- this can be done on A3 paper
- you could draw smallish boxes that could look like a film strip.

Talking about difficult feelings
Just being able to understand that difficult feelings are a normal part of the grieving process can be very helpful for a bereaved young person. To know that they are not going mad, that pain, anger, guilt and relief are all ok ways to feel when someone dies can be a huge relief in itself.

You may receive information that a young person needs some support because their behaviour changes. Often this is an outward expression of their inner turmoil. Just understanding that anger is normal is sometimes all that is needed but there are helpful ways to explore difficult feelings. Again writing can be very cathartic and a journal can be very useful. It may be useful to get some idea of what triggers their anger and what pushes their buttons. Sometimes the smaller issues can be discussed and young people can be asked to hide particular buttons not allowing them to be pressed. This can help them to recognise they have some control over how they behave. Drawing an anger scale can also be useful - for some people this may be an overly simplistic view but it is worth trying.

There are many other activities for exploring feelings. Visual activities for working with anger and other difficult feelings can initiate great conversations.

Coping strategies
Encourage the young person to think through what helps them and what doesn't. They may choose to make a list. It can be helpful for them to realise that there are things they can do such as listening to music, eating chocolate, going for a walk, looking at photo's etc. Everyone is different and some things that one person may find helps them to cope, the next person will not find at all helpful! A first aid kit is a helpful way of thinking of strategies for coping.

Recent research also clearly demonstrates the benefits of physical exercise and grief. It may be helpful to encourage the young person to channel their energies into something positive. Exercise releases mood enhancing hormones.

Thinking about hope for the future
Young people need to be encouraged to think of their future with hope. Despite the fact that their special person has died they can make the future as they would like it to be. They do have some control. The past is behind them and out of their control but they make their own life choices about their future. It can be helpful for them to write down some of their hopes for the future.

This last session can be a time for reflection and it may be a special time to light a candle to remember the person who has died - something they can take with them as a reminder which they could light on special days (anniversaries, birthdays etc). A balloon release can be very special. Use a helium balloon in a colour of some significance to the young person. Allow them to write a message on rice paper and attach it to the top of the balloon. Release it in an open space.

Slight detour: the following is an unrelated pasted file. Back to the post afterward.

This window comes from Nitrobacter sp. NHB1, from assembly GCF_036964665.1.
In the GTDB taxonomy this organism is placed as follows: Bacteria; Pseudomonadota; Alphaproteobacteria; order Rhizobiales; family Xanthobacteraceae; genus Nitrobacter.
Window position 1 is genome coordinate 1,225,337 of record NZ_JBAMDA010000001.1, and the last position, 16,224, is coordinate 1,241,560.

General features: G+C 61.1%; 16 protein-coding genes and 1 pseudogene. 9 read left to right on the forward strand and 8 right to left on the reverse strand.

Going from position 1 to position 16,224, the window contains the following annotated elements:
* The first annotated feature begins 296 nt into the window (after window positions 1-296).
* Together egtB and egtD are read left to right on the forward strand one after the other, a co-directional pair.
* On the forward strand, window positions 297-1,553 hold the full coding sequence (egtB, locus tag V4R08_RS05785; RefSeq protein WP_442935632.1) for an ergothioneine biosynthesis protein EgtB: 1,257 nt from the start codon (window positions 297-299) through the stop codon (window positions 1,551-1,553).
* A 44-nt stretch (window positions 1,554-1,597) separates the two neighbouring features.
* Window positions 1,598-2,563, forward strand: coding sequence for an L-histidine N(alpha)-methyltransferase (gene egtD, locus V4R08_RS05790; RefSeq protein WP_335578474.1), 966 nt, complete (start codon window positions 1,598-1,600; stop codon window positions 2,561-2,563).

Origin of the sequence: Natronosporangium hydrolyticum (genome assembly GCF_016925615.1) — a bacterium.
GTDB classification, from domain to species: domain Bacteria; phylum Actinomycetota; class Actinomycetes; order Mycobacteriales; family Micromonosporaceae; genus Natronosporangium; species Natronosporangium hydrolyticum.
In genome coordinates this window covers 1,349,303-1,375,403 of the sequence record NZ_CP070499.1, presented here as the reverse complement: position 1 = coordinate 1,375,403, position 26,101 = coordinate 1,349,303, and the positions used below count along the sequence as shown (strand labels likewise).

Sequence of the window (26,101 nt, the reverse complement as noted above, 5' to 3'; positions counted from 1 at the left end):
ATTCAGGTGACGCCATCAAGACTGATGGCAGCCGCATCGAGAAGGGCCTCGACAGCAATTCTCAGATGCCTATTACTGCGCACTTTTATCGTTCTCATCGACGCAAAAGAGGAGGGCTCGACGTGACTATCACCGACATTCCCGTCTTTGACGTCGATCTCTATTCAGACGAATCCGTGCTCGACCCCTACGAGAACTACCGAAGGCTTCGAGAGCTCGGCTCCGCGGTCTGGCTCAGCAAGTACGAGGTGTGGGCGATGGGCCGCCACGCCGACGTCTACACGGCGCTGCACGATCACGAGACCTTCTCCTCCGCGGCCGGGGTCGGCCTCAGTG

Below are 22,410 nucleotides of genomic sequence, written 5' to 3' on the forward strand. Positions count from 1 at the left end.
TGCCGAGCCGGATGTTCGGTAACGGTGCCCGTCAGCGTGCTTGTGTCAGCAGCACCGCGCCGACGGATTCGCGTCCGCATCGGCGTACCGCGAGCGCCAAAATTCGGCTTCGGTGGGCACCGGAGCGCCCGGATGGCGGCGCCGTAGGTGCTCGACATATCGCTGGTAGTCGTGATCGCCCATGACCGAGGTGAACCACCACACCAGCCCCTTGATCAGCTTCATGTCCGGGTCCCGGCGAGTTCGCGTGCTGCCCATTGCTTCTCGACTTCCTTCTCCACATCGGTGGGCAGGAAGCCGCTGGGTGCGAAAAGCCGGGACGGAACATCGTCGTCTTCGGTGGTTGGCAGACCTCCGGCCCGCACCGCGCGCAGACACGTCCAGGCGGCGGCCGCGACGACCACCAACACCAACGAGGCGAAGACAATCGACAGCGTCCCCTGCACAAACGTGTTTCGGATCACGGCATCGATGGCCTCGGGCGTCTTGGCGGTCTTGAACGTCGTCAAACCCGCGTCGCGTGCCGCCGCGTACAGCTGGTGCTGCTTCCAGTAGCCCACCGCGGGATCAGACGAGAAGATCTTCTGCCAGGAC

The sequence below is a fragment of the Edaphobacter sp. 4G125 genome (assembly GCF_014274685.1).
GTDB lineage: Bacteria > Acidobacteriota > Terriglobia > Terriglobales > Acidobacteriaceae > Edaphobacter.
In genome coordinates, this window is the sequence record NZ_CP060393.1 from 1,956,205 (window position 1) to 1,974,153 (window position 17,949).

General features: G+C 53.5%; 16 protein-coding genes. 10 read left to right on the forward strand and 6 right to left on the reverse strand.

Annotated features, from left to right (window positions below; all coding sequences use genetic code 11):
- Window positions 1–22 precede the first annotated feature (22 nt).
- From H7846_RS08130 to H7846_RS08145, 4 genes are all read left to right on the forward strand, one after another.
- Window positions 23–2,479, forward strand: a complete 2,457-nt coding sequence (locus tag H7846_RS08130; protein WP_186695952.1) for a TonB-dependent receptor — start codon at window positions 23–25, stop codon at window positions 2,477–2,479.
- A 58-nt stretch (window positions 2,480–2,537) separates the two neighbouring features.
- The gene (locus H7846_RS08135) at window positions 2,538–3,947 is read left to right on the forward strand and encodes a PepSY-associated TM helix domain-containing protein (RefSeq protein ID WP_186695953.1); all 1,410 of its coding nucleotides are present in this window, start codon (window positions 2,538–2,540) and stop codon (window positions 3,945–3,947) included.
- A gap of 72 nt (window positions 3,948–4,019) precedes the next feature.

Models of grief

Grief is a messy process and is not as may have been thought for many years - a nice neat linear process that disappears after two years. Although there are stages of grief, often these are revisited time and time again. It is a bit like the waves on the sea shore, it ebbs and flows going back and forth. There are many models of grief that can be helpful. Understanding these ourselves can make a difference when supporting a young person and in some instances can make a difference when shared with the young person. Below are two examples;

Whirlpool of grief

Imagine you are sailing along in a small boat on the river of life. All of a sudden something catastrophic happens to you and someone dies. Grief feels like your boat has fallen over the edge of a waterfall and you are suddenly plunged into the whirlpool below. The whirlpool carries you round and round, visiting the same emotions time and again, with the occasional respite in the shallows and the risk of being cast against the rocks. The time spent in this period of disorganisation will vary and some who have been washed up on a bank will choose to stay there. But when the time is right for reorganisation, the 'River of Life' leads away from the whirlpool to calmer waters. Your boat is patched up and you sail off on a new river. Richard Wilson (1992) comments on this model:


It may be a little fanciful. However, it is less rigid than suggesting that there are stages of grief which must be completed. People cannot be healed by shepherding them through a fixed treatment plan; however, we may be of some assistance as they make their way along their own difficult and personal journey. Grief is a turbulent time, and although there may be precious periods of calm, violent emotions which had seemed to be over can return. They are innumerable and all valid. In grief there is a disorganisation of life and thoughts and values, but most people are then able to reorganise their life in a new way. Although old emotions can always return in almost the same intensity, they do so less frequently and for shorter periods of time.'